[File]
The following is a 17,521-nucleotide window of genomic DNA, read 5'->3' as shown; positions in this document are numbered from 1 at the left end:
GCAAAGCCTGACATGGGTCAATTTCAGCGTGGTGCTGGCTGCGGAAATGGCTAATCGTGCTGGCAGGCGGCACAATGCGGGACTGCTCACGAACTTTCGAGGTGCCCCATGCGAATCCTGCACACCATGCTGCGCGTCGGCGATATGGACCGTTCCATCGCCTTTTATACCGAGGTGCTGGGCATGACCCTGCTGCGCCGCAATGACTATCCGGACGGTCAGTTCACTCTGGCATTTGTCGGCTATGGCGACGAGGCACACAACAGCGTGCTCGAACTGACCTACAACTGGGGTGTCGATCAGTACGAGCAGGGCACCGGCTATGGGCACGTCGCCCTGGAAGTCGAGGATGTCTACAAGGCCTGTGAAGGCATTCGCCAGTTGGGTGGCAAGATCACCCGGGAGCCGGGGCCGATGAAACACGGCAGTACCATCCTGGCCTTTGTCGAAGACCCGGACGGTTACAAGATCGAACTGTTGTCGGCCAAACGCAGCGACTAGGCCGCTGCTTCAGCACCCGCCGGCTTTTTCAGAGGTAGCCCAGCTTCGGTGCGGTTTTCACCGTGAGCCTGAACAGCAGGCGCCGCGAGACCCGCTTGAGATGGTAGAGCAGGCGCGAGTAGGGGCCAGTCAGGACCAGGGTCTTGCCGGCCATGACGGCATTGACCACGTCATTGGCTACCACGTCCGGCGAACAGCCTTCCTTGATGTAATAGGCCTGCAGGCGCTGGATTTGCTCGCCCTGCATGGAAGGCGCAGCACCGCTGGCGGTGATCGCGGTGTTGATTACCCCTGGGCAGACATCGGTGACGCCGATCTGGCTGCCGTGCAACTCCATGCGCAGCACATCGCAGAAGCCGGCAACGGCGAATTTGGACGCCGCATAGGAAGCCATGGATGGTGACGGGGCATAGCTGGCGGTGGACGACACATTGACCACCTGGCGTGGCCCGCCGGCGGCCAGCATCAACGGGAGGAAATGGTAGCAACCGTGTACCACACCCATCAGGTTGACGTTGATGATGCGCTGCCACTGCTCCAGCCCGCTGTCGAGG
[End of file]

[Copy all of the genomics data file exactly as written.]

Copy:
The following is a 17,521-nucleotide window of genomic DNA, read 5'->3' as shown; positions in this document are numbered from 1 at the left end:
GCAAAGCCTGACATGGGTCAATTTCAGCGTGGTGCTGGCTGCGGAAATGGCTAATCGTGCTGGCAGGCGGCACAATGCGGGACTGCTCACGAACTTTCGAGGTGCCCCATGCGAATCCTGCACACCATGCTGCGCGTCGGCGATATGGACCGTTCCATCGCCTTTTATACCGAGGTGCTGGGCATGACCCTGCTGCGCCGCAATGACTATCCGGACGGTCAGTTCACTCTGGCATTTGTCGGCTATGGCGACGAGGCACACAACAGCGTGCTCGAACTGACCTACAACTGGGGTGTCGATCAGTACGAGCAGGGCACCGGCTATGGGCACGTCGCCCTGGAAGTCGAGGATGTCTACAAGGCCTGTGAAGGCATTCGCCAGTTGGGTGGCAAGATCACCCGGGAGCCGGGGCCGATGAAACACGGCAGTACCATCCTGGCCTTTGTCGAAGACCCGGACGGTTACAAGATCGAACTGTTGTCGGCCAAACGCAGCGACTAGGCCGCTGCTTCAGCACCCGCCGGCTTTTTCAGAGGTAGCCCAGCTTCGGTGCGGTTTTCACCGTGAGCCTGAACAGCAGGCGCCGCGAGACCCGCTTGAGATGGTAGAGCAGGCGCGAGTAGGGGCCAGTCAGGACCAGGGTCTTGCCGGCCATGACGGCATTGACCACGTCATTGGCTACCACGTCCGGCGAACAGCCTTCCTTGATGTAATAGGCCTGCAGGCGCTGGATTTGCTCGCCCTGCATGGAAGGCGCAGCACCGCTGGCGGTGATCGCGGTGTTGATTACCCCTGGGCAGACATCGGTGACGCCGATCTGGCTGCCGTGCAACTCCATGCGCAGCACATCGCAGAAGCCGGCAACGGCGAATTTGGACGCCGCATAGGAAGCCATGGATGGTGACGGGGCATAGCTGGCGGTGGACGACACATTGACCACCTGGCGTGGCCCGCCGGCGGCCAGCATCAACGGGAGGAAATGGTAGCAACCGTGTACCACACCCATCAGGTTGACGTTGATGATGCGCTGCCACTGCTCCAGCCCGCTGTCGAGG